Improving the youth employment outlook in post-pandemic Australia

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    By Alyssa Bennett - Chief Operating Officer

Although Australia continues to experience low unemployment, youth unemployment remains an issue in many parts of the country. Unemployment amongst young people sits at 7.8% compared to a 3.5% general rate, according to May 2023 ABS data.

While youth unemployment has been an issue for some time, the COVID-19 pandemic brought it to the surface. In fact, youth comprised 14% of the Australian workforce in 2020 but accounted for 39% of pandemic-related job losses.

With the casualisation of work and the rise of the gig economy, it’s critical to ask ourselves how we can prepare younger generations for secure work.

In my opinion, we already have an excellent mechanism – apprenticeships. Here’s why apprenticeships could solve many of Australia’s youth employment pain points.


Apprenticeships are a true career pathway

Unlike most other forms of study, apprentices are employed and earning from the very beginning. Apprentices don’t just learn their craft. They build lifelong workplace skills, from commitment and punctuality to communication and being part of a team.

Importantly, they do so in a structured way. They aren’t simply thrown into the workforce at the completion of their studies. Instead, they have mentors and supporters at work and in their studies, so they have channels to reach out to with questions or challenges along the way.

Apprenticeship careers offer nationwide opportunities 

In this era of rising rents and housing crises, particularly in our metropolitan areas, apprenticeship careers offer more flexibility in where you live and work.

Demand for qualified workers in trades, hospitality, hairdressing and other apprenticeship fields abounds across the country. On completion, apprentices aren’t limited to our cities and surrounds. They can take their nationally recognised qualification and secure work in outer suburbs, regional areas and coastal tourist towns.  

Apprenticeships are a great entry point to sustainable self-employment

The swift rise of the gig economy indicates that younger generations are looking for flexibility and perhaps have a greater appetite for self-employment than those who went before. And apprenticeship careers are a great way to build towards this goal. In fact, in construction, a key apprenticeship industry, 62.7% work for themselves. So apprenticeships are a perfect start for those with entrepreneurial dreams.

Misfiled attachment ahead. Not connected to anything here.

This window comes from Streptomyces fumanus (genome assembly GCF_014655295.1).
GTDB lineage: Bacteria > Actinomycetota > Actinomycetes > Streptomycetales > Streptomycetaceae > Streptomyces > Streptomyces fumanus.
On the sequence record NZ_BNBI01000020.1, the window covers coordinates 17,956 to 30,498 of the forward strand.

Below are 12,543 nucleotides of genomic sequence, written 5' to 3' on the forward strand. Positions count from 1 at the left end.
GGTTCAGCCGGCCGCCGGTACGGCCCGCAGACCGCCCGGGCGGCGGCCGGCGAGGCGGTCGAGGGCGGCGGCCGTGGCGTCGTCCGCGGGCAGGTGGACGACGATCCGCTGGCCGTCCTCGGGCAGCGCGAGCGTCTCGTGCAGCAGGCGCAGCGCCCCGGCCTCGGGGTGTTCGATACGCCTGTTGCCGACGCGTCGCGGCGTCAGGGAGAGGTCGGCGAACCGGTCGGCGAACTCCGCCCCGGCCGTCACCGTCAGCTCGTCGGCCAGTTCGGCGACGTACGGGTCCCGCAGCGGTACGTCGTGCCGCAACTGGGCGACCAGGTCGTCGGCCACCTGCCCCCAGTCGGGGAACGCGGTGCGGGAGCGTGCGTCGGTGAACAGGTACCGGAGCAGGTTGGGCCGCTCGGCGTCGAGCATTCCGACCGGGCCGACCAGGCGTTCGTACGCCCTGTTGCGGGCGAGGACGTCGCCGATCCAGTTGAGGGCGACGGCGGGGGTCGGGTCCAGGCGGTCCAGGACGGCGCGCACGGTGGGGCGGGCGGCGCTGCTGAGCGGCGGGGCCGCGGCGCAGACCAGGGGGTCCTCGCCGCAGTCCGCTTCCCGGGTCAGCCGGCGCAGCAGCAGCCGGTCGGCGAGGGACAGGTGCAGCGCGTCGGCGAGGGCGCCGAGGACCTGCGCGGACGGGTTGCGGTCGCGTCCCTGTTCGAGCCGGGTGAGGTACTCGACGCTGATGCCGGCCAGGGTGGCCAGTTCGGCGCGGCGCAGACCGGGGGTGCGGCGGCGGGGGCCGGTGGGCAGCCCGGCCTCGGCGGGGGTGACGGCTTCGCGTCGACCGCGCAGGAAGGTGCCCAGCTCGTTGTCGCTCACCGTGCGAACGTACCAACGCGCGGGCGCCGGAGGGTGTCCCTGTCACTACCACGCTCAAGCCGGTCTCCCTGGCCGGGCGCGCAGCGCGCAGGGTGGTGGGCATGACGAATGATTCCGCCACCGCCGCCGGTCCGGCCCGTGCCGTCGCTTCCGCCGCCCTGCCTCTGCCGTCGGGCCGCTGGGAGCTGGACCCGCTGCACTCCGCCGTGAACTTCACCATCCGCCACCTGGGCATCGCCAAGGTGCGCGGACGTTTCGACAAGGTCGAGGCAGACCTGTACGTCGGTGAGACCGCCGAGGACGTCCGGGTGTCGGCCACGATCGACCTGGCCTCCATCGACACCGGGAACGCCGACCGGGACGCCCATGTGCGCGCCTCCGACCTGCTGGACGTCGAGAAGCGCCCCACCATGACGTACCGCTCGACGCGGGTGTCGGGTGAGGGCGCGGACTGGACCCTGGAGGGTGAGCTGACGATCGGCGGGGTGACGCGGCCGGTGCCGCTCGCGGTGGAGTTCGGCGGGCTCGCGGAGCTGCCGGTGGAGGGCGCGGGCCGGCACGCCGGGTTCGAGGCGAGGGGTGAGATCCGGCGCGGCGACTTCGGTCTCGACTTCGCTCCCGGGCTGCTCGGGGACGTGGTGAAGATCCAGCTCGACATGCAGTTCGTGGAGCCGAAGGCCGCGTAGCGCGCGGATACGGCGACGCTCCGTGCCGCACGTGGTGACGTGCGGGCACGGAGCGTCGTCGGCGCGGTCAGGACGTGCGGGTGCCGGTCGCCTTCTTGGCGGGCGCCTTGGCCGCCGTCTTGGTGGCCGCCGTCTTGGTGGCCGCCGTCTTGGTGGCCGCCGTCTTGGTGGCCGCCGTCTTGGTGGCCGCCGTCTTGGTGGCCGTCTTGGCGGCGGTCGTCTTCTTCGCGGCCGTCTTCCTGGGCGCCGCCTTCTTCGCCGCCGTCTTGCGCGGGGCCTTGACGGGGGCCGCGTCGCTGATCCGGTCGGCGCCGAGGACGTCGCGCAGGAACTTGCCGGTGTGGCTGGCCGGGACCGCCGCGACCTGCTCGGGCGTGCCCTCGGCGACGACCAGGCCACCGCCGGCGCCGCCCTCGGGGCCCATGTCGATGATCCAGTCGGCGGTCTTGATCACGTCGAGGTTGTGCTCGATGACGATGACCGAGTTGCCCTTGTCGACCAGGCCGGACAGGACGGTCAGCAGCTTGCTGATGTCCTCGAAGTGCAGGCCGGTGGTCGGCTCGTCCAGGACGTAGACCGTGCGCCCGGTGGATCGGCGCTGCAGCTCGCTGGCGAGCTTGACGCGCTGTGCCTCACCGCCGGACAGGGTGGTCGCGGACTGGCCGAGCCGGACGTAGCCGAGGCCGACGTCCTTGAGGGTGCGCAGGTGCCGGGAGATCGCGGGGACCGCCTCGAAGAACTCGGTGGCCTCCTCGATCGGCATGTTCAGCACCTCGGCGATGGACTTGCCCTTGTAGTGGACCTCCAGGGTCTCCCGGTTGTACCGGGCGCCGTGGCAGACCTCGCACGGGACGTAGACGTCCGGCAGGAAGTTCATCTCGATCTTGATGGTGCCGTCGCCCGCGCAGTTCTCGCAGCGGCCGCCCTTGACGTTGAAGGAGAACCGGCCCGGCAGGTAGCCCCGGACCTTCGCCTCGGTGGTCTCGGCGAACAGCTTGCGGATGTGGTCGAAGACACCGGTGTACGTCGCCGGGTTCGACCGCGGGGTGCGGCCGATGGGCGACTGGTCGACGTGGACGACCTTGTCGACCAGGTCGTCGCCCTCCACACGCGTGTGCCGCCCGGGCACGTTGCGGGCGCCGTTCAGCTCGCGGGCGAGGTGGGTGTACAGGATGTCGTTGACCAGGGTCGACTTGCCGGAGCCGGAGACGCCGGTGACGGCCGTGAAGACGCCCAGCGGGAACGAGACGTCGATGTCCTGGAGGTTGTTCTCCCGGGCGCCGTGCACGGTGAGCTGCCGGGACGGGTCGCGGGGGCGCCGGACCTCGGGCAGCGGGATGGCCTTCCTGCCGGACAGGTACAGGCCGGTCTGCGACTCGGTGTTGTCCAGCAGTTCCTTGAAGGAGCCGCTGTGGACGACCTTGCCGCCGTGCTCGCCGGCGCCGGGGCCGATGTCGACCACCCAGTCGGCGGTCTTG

Many apprenticeship industries have excellent job prospects  

It’s no secret that Australia is in the midst of a skills shortage, and many of the occupations in high demand are apprenticeship careers. The National Skills Needs List highlights more than 60 such trades where demand is outstripping supply.

Undertaking an apprenticeship in one of these fields will likely lead to extensive job opportunities now and the promise of an ongoing positive outlook. Additionally, supply shortages can lead to wage increases, even at a time when wages are stagnating in other fields.

So, the big question is, how can we encourage more young people to consider apprenticeships?

Awareness is an important puzzle piece

The most critical step, in my opinion, is to increase awareness. It’s not unusual for students to report not hearing about apprenticeships in career guidance programs or even at home. And it’s an even more prominent issue for our female students. This leads me to think that the old stigmas about apprenticeships being ‘jobs for the boys’ and a poor cousin to university occupations linger.

It simply doesn’t make sense. Apprenticeships have so many benefits, and the game has changed significantly. More and more women are embarking on successful trade careers. And the trades themselves have changed too.

Many trades that were primarily manual twenty years ago now have STEM and even increasing artificial intelligence aspects, so they should be attractive to an even wider range of students and HSC graduates. However, the opposite is proving to be true in many industries, such as automotive mechanics, where we continue to face mounting skills shortages.

To give our apprentices a head start, we have an excellent program in NSW – the School-Based Apprenticeship. However, in my opinion, it remains underused. The program has seen some great outcomes and can be an excellent vehicle to keep young people in school while helping them get started on a career path.

Whether school-based or traditional, there are some fantastic government initiatives to encourage young people into apprenticeships – and this is something that is only set to grow. And now it’s time for the next piece of the puzzle – more awareness.

Let’s talk about apprenticeships

By providing practical skills and experience, leading to higher earning potential, offering a clear career path, and benefiting the economy, apprenticeships are an attractive option for young people entering the workforce.

If more educators and parents can get behind talking about apprenticeships in career discussions, we can help more young people access these opportunities and build lifelong careers. And in doing so, potentially address mounting skills shortages and give a boost to the economy.

If you are a parent or educator wanting to find out more about apprenticeships, contact VERTO’s Apprenticeships Team. Or if you are thinking about an apprenticeship yourself, check out VERTO’s CareerGate tool. It matches you to potential apprenticeships based on your interests, and can even help you find vacancies in your local area.